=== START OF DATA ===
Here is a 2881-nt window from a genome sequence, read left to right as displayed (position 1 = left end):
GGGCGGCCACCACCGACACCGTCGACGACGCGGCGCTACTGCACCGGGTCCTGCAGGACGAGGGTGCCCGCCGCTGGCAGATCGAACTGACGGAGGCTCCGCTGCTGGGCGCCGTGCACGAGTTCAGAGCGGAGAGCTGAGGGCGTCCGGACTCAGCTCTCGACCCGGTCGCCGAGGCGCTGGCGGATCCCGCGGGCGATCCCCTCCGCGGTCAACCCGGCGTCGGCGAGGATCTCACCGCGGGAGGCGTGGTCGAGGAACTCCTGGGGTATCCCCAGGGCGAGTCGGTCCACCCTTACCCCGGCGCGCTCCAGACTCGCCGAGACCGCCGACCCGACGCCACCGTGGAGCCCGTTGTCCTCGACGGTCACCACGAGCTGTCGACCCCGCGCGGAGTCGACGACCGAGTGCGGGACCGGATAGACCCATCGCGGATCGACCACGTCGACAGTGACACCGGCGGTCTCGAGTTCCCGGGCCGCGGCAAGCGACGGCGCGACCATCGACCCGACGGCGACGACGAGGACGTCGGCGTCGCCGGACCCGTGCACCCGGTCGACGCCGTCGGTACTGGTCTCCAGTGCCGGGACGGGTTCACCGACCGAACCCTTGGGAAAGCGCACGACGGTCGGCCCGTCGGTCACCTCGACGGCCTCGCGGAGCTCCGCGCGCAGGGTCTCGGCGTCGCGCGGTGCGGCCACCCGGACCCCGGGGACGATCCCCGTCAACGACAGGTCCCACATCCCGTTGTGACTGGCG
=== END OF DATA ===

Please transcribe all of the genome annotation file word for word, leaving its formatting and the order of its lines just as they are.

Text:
Here is a 2881-nt window from a genome sequence, read left to right as displayed (position 1 = left end):
GGGCGGCCACCACCGACACCGTCGACGACGCGGCGCTACTGCACCGGGTCCTGCAGGACGAGGGTGCCCGCCGCTGGCAGATCGAACTGACGGAGGCTCCGCTGCTGGGCGCCGTGCACGAGTTCAGAGCGGAGAGCTGAGGGCGTCCGGACTCAGCTCTCGACCCGGTCGCCGAGGCGCTGGCGGATCCCGCGGGCGATCCCCTCCGCGGTCAACCCGGCGTCGGCGAGGATCTCACCGCGGGAGGCGTGGTCGAGGAACTCCTGGGGTATCCCCAGGGCGAGTCGGTCCACCCTTACCCCGGCGCGCTCCAGACTCGCCGAGACCGCCGACCCGACGCCACCGTGGAGCCCGTTGTCCTCGACGGTCACCACGAGCTGTCGACCCCGCGCGGAGTCGACGACCGAGTGCGGGACCGGATAGACCCATCGCGGATCGACCACGTCGACAGTGACACCGGCGGTCTCGAGTTCCCGGGCCGCGGCAAGCGACGGCGCGACCATCGACCCGACGGCGACGACGAGGACGTCGGCGTCGCCGGACCCGTGCACCCGGTCGACGCCGTCGGTACTGGTCTCCAGTGCCGGGACGGGTTCACCGACCGAACCCTTGGGAAAGCGCACGACGGTCGGCCCGTCGGTCACCTCGACGGCCTCGCGGAGCTCCGCGCGCAGGGTCTCGGCGTCGCGCGGTGCGGCCACCCGGACCCCGGGGACGATCCCCGTCAACGACAGGTCCCACATCCCGTTGTGACTGGCG